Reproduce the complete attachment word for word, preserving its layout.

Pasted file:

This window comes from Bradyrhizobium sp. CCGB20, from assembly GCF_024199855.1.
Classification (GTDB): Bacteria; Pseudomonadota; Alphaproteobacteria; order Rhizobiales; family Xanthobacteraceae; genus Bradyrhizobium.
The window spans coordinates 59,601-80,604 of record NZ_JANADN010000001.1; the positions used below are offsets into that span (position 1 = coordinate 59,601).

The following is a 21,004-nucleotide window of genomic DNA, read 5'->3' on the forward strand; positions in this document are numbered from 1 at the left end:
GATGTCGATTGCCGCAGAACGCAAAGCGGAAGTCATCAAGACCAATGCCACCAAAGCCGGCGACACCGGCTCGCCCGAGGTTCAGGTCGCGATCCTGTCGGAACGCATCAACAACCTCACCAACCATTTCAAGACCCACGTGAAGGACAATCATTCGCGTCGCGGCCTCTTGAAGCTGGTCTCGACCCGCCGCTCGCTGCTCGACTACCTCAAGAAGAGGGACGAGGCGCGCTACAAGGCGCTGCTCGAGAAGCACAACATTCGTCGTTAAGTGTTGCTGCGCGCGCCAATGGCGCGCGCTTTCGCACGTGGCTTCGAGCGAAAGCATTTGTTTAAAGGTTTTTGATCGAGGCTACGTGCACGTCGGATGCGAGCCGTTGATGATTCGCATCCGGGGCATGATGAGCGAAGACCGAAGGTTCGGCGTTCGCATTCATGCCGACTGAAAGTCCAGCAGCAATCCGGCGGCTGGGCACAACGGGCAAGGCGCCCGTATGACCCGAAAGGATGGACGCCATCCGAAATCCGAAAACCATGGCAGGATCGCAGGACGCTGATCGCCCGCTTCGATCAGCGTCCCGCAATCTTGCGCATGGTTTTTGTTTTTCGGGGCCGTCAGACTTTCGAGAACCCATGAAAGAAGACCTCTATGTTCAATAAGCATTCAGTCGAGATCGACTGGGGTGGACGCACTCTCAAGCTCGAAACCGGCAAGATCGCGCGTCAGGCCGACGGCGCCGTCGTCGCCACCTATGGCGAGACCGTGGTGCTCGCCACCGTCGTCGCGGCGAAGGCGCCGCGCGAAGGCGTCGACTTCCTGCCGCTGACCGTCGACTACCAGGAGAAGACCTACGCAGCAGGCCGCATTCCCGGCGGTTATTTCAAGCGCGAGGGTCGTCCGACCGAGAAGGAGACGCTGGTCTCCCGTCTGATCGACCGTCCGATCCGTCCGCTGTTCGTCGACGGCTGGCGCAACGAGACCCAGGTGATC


This window comes from Bradyrhizobium sp. CCGB20, from assembly GCF_024199855.1.
Classification (GTDB): Bacteria; Pseudomonadota; Alphaproteobacteria; order Rhizobiales; family Xanthobacteraceae; genus Bradyrhizobium.
The window spans coordinates 59,601-80,604 of record NZ_JANADN010000001.1; the positions used below are offsets into that span (position 1 = coordinate 59,601).

The following is a 21,004-nucleotide window of genomic DNA, read 5'->3' on the forward strand; positions in this document are numbered from 1 at the left end:
GATGTCGATTGCCGCAGAACGCAAAGCGGAAGTCATCAAGACCAATGCCACCAAAGCCGGCGACACCGGCTCGCCCGAGGTTCAGGTCGCGATCCTGTCGGAACGCATCAACAACCTCACCAACCATTTCAAGACCCACGTGAAGGACAATCATTCGCGTCGCGGCCTCTTGAAGCTGGTCTCGACCCGCCGCTCGCTGCTCGACTACCTCAAGAAGAGGGACGAGGCGCGCTACAAGGCGCTGCTCGAGAAGCACAACATTCGTCGTTAAGTGTTGCTGCGCGCGCCAATGGCGCGCGCTTTCGCACGTGGCTTCGAGCGAAAGCATTTGTTTAAAGGTTTTTGATCGAGGCTACGTGCACGTCGGATGCGAGCCGTTGATGATTCGCATCCGGGGCATGATGAGCGAAGACCGAAGGTTCGGCGTTCGCATTCATGCCGACTGAAAGTCCAGCAGCAATCCGGCGGCTGGGCACAACGGGCAAGGCGCCCGTATGACCCGAAAGGATGGACGCCATCCGAAATCCGAAAACCATGGCAGGATCGCAGGACGCTGATCGCCCGCTTCGATCAGCGTCCCGCAATCTTGCGCATGGTTTTTGTTTTTCGGGGCCGTCAGACTTTCGAGAACCCATGAAAGAAGACCTCTATGTTCAATAAGCATTCAGTCGAGATCGACTGGGGTGGACGCACTCTCAAGCTCGAAACCGGCAAGATCGCGCGTCAGGCCGACGGCGCCGTCGTCGCCACCTATGGCGAGACCGTGGTGCTCGCCACCGTCGTCGCGGCGAAGGCGCCGCGCGAAGGCGTCGACTTCCTGCCGCTGACCGTCGACTACCAGGAGAAGACCTACGCAGCAGGCCGCATTCCCGGCGGTTATTTCAAGCGCGAGGGTCGTCCGACCGAGAAGGAGACGCTGGTCTCCCGTCTGATCGACCGTCCGATCCGTCCGCTGTTCGTCGACGGCTGGCGCAACGAGACCCAGGTGATC